Rejected wedding theme #4: Buffalo Brawl!

by Joey deVilla on September 18, 2014

wedding brawl

Not a scene from the Buffalo Wedding Brawl, but from this funny Windows Phone ad.

Continuing my series of themes that I will not be using at my upcoming wedding, here’s one: Buffalo Brawl!

“I’m telling you, there was blood everywhere,” said one of the staff at a wedding reception in Buffalo that ended in a 100-person brawl. “There was holes punched in the walls. Words couldn’t describe it. Just when you thought it was over, another fight started.

(“There was holes punched in the walls.” Never mind the guests — even subjects and verbs were in disagreement at this wedding!)

Police got a call last Saturday night at 11 p.m. about a fight breaking out at a wedding reception at Orchard Park Country Club. An officer who was among the first to respond says that more than 100 people were fighting both inside and outside the club when they arrived. The bride and groom were apparently not involved in the brawl — she had been hustled out the back, while he tried to get the guests to leave.

There’s still no clear explanation for what started the fight, although there’s a report that earlier that evening, a wedding guest was accused of groping a woman and then punched in the face. That guest was escorted off the premises, and the reception went back to normal until it was time to leave. Apparently there was still some lingering ill will, and that’s when the fights broke out. The fights got larger as people tried to break them up, only to be drawn into the melee. “There were intoxicated individuals who were not helping us at all and had to be sent along with a sober individual,” said a police officer who was at the scene.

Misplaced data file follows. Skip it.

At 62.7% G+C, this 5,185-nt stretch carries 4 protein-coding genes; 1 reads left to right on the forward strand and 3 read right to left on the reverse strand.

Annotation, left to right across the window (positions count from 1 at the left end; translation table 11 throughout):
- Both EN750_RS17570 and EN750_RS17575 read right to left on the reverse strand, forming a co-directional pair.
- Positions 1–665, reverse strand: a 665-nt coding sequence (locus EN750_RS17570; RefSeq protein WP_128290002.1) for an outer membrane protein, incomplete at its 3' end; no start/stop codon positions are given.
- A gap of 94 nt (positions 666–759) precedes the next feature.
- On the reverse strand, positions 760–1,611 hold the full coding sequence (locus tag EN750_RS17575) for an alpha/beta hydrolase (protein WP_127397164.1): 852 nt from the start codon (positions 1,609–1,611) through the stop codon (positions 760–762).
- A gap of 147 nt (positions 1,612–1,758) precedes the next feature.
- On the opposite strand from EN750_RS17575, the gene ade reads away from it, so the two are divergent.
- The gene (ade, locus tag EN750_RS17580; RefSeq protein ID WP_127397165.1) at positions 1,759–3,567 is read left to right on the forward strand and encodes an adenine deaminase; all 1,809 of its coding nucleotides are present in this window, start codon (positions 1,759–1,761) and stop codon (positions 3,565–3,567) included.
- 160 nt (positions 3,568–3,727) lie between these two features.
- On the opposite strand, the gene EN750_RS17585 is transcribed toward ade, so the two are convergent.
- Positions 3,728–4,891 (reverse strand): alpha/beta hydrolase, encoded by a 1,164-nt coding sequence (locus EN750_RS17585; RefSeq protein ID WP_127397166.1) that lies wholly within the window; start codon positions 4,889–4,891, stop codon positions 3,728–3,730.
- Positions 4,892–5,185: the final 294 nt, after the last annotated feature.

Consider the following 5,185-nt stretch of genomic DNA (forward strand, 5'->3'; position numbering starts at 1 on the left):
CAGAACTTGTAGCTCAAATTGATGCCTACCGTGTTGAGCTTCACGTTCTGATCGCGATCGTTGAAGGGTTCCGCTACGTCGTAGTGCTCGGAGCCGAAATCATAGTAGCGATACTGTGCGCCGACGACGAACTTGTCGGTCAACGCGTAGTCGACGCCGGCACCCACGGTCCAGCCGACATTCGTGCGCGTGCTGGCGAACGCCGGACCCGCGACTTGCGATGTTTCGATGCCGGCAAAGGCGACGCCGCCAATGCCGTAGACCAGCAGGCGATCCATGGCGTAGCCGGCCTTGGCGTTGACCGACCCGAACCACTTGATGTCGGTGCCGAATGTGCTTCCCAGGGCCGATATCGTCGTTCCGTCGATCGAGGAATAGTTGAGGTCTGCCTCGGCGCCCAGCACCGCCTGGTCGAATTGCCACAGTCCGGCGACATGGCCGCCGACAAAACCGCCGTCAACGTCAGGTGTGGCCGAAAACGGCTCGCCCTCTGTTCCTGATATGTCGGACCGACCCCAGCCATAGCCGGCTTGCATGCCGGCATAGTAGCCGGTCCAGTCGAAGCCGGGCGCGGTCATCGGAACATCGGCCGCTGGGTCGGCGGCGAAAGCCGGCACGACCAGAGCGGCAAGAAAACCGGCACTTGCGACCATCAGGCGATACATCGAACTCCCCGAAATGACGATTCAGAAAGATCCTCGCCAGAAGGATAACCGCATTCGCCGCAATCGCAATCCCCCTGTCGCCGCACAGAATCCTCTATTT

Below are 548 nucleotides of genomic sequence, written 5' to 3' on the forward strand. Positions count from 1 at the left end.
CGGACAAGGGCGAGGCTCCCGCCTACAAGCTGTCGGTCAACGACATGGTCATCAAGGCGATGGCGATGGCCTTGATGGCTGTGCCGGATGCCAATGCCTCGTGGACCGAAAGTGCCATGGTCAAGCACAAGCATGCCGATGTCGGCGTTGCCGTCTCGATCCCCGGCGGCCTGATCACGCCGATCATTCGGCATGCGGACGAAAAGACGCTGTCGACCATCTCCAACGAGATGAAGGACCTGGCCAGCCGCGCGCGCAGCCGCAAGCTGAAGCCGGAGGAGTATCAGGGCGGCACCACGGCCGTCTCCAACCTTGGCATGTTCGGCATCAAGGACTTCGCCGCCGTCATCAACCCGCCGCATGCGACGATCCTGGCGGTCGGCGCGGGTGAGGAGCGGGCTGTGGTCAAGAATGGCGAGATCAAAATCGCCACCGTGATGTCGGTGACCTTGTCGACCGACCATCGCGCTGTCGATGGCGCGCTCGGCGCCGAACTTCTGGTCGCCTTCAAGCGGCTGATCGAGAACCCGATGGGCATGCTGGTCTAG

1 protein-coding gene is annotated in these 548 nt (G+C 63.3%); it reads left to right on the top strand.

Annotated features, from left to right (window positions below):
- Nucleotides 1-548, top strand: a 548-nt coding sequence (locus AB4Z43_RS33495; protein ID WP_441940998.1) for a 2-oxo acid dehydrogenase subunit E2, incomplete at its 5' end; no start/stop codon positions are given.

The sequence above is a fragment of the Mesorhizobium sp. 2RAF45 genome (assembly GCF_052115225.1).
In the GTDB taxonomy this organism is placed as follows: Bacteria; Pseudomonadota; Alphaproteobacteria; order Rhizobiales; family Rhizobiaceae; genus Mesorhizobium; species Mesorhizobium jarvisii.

Seven police departments showed up in response. This may have been because of the size of the fight, but I’m not going to discount the explanation that upstate New York is a crashing bore on most Saturday nights.

The Wedding-Industrial Complex doesn’t like anything tarnishing its image, and Orchard Park Country Club’s manager was quick to deny that the fight even took place. He showed Buffalo News their main lounge and dining areas, which didn’t look as if they’d been through a bunkhouse brawl. “Look around,” he said. “Does it look like there was any damage?”

It should be noted that the wedding reception was held in a side banquet room that wasn’t shown to Buffalo News. In the meantime, the officer who first arrived at the scene said damage included holes in walls, blood, broken crystal bowls and glasses and damage to property in the main banquet area, hallways and basement. “For them to say nothing happened is 100 percent wrong,” he said.

The best observation about the story comes from Gawker, in response to a witness who said “Things were said that can never be taken back.”: “Hey! It’s like a metaphor for marriage!”

Previously, in the “Rejected Wedding Theme” series…

  1. Catch the camo craze
  2. Faking my own death
  3. Asses of Fire

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T-shirt of the day

by Joey deVilla on September 17, 2014

you can have me chest

This shirt is available right now at Tampa International Airport. Toronto lady friends, who wants me to bring them one when I come up for Thanksgiving?

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diy apple watch

It’s got a nice big screen, front- and back-facing camera, and you’ll always have your sync/charging cable handy.

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jerak math problem